Keynotes:

Queer Aswang Transmedia: Camp Temporality and Philippine Folklore
Bliss Cua Lim Film and Media Studies, UC Irvine

In recent years, the aswang – a supernatural creature of Philippine folklore that is often associated with female monstrosity  and patriarchal misogyny – is being flamboyantly queered across a range of media. In the handful of texts that comprise queer aswang transmedia – a Filipino novel (Ricky Lee’s Si Amapola sa 65 na Kabanata [Amapola in 65 Chapters]), mainstream film (Mga Bata ng Lagim [Children of Terror], dir. Mar S. Torres, 1964), and amateur digital video (Amabilis 2, 2011) – the aswang, an iconic female monster, is being destabilized and re-imagined. Gay men (or more accurately, bakla subjects) are occupying the place formerly reserved for monstrous women. This queering of aswang transmedia is a forceful, funny, yet undeniably risky reapproriation lodged in language (“swardspeak”) and a kind of pinoy camp style. This talk attempts to theorize a distinctly Filipino camp sensibility in relation to queer time. It wrestles with queer aswang transmedia’s implications for both temporality (since anachronism underpins the cultural figures of both bakla and aswang) and visibility (queer scholars argue that the bakla, stigmatized as effeminate and lower class, is increasingly the object of forcible bourgeois erasure in the face of the urban gay scene’s aspirations toward global gay norms.)

Media in Mind: A Transactional Encounter
Daniel Reynolds Film and Media Studies, Emory University

How can we think ecologically about media?  To do so would be to think of media use as a system of organisms and objects in persistent dynamic relation to one another.  In order to understand how we perceive, interact with, and make meaning from media such as films and videogames, we ought to see them as embedded features of a physical environment in which we ourselves are also embedded.  Thinking about media in this way will necessarily emphasize continuity between media content and the world at large, between media experience and experience in general, and between media and their users.

A truly ecological conception of experience will see it as embodied, embedded, and extended into the environment, so that the mind, and the “self,” are not confined to our brains or our bodies but are rather qualities of our engagement with the world around us.   Thus, our encounters with the world participate in the making of our minds.  We need to think not just about the relationship between media and the mind, but rather about the roles that media play in our minds.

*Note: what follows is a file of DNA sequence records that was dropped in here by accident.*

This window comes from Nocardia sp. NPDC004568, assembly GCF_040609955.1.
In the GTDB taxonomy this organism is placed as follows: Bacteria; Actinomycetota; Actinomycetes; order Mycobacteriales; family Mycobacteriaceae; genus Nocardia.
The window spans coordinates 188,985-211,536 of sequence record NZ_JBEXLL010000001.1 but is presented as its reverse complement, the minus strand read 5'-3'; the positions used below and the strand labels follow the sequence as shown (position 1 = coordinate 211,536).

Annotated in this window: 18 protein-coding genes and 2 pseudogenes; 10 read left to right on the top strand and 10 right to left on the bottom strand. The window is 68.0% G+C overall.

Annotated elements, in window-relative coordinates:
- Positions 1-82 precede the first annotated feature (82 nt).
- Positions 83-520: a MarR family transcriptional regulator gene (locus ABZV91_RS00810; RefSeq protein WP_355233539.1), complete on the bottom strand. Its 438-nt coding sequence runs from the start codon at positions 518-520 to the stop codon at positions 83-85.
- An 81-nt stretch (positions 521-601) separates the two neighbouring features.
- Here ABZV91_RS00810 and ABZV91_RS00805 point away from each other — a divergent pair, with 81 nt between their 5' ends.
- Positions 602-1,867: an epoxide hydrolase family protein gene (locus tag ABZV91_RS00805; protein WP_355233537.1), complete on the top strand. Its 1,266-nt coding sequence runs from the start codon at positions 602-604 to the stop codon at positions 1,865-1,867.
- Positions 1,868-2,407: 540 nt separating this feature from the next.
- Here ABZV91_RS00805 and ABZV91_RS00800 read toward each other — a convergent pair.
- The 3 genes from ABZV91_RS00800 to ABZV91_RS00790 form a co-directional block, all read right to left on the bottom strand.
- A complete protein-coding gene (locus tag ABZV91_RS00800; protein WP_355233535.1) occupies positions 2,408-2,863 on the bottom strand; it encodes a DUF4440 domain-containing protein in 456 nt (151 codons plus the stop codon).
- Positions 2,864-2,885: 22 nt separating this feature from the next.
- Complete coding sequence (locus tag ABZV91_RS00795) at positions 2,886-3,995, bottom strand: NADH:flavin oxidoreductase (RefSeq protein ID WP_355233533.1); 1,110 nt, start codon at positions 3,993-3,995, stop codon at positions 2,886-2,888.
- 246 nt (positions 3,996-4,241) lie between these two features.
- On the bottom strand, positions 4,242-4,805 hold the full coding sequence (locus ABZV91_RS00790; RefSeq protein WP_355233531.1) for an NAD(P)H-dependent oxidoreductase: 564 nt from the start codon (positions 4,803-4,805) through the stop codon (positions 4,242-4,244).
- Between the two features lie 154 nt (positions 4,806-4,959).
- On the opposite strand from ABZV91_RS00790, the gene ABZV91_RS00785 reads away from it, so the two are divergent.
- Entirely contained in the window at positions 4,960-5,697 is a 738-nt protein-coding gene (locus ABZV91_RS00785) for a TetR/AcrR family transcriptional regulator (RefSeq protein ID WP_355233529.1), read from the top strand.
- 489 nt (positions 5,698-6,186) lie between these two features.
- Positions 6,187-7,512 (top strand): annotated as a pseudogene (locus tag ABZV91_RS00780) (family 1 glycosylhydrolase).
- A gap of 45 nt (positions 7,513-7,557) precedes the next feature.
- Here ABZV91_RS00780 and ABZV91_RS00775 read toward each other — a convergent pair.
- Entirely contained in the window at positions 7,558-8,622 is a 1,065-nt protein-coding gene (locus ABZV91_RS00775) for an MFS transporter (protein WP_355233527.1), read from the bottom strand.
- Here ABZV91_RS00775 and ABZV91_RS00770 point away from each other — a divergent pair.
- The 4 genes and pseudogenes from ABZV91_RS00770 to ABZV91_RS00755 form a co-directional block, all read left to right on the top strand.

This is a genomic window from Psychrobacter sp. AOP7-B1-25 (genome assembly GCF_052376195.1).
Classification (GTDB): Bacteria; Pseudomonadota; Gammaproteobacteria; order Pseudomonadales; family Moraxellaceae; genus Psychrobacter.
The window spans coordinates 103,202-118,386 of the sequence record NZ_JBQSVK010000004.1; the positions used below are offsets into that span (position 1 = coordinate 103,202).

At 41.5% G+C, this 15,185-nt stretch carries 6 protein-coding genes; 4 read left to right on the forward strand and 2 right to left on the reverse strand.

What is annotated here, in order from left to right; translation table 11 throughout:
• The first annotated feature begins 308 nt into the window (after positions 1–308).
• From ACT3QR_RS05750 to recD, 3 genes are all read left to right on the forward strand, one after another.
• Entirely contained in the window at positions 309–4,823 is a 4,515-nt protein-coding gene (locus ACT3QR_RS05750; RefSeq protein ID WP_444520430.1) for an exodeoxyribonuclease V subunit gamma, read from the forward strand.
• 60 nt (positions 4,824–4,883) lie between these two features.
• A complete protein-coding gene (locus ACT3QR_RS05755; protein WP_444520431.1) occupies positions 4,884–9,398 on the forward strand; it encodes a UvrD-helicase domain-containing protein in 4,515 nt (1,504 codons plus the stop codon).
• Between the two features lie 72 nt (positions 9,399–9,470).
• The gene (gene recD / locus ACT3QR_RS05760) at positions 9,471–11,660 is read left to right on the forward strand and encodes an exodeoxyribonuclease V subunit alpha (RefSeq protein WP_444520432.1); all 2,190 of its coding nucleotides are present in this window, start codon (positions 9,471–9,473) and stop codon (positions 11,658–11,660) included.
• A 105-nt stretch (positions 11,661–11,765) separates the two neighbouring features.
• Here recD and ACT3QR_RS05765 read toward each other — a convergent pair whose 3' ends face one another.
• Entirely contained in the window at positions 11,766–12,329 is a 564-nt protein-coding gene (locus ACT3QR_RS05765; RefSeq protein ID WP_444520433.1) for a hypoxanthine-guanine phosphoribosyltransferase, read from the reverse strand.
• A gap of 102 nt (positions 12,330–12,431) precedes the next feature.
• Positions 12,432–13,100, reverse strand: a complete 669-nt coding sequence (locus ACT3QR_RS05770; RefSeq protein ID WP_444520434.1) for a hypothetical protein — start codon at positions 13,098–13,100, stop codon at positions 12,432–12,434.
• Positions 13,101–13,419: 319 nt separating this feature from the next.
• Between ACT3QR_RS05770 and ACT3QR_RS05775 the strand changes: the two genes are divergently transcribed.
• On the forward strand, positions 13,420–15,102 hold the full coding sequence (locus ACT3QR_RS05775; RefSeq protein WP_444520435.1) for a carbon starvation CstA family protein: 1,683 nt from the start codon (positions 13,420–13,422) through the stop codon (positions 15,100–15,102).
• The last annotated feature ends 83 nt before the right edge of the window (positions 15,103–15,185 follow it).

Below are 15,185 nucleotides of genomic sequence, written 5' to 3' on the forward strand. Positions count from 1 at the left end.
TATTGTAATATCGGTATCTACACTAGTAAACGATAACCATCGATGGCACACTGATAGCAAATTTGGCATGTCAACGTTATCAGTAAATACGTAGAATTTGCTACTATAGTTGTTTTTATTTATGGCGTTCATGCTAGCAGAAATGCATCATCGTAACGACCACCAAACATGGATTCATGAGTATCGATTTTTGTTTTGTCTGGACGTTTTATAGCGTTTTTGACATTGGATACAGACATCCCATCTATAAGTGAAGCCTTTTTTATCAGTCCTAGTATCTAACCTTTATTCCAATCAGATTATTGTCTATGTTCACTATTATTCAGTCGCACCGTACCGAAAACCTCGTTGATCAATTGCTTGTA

Special Presentation:

AIDS Reruns: (Re)Encountering the Past in the Age of Ongoing
Juhasz and Kerr

Alexandra Juhasz and Theodore Kerr are proposing an encounter at the USBC Media Fields Conference centered on the content and process of two longform published dialogues between Juhasz and Kerr on the media ecology of HIV / AIDS. Their conversation will primarily focus on ways that early responses to HIV/AIDS are currently being (re)encountered through moving image, exhibition, and other media, while also exploring encounters they had with each other to write about HIV/AIDS across generation, and other markers of difference.

Positing that there is an AIDS crisis revisitation within works that is exploring early responses to HIV/AIDS, Juhasz and Kerr explore, evaluate and trouble ways that media and history around the ongoing epidemic is being created, disseminated and activated. They argue work created and shared around HIV/AIDS is part of an ecosystem in which film, exhibitions, visual art, and everyday practices influence each other across time, audience, medium, genre, and urgencies, raising questions such as:

  • What can be understood about culture that looks to the past yet does not seem to have an allegiance or understanding of the history being explored and/or the current state of HIV/AIDS?
  • How do people across gender, race, class, sero status, generation, and geographic locations engage with both historical and contemporary work about the ongoing crisis?
  • What do people know about HIV based on how the past is being represented and received?
  • How can encounters with the past improve our life chances?

From different yet connected starting points, Juhasz and Kerr explore these questions and ideas generated from their responses. Not falling into false binaries, the pair open up the discussion for further complexities to emerge. What good is an encounter if it does not lead to a journey?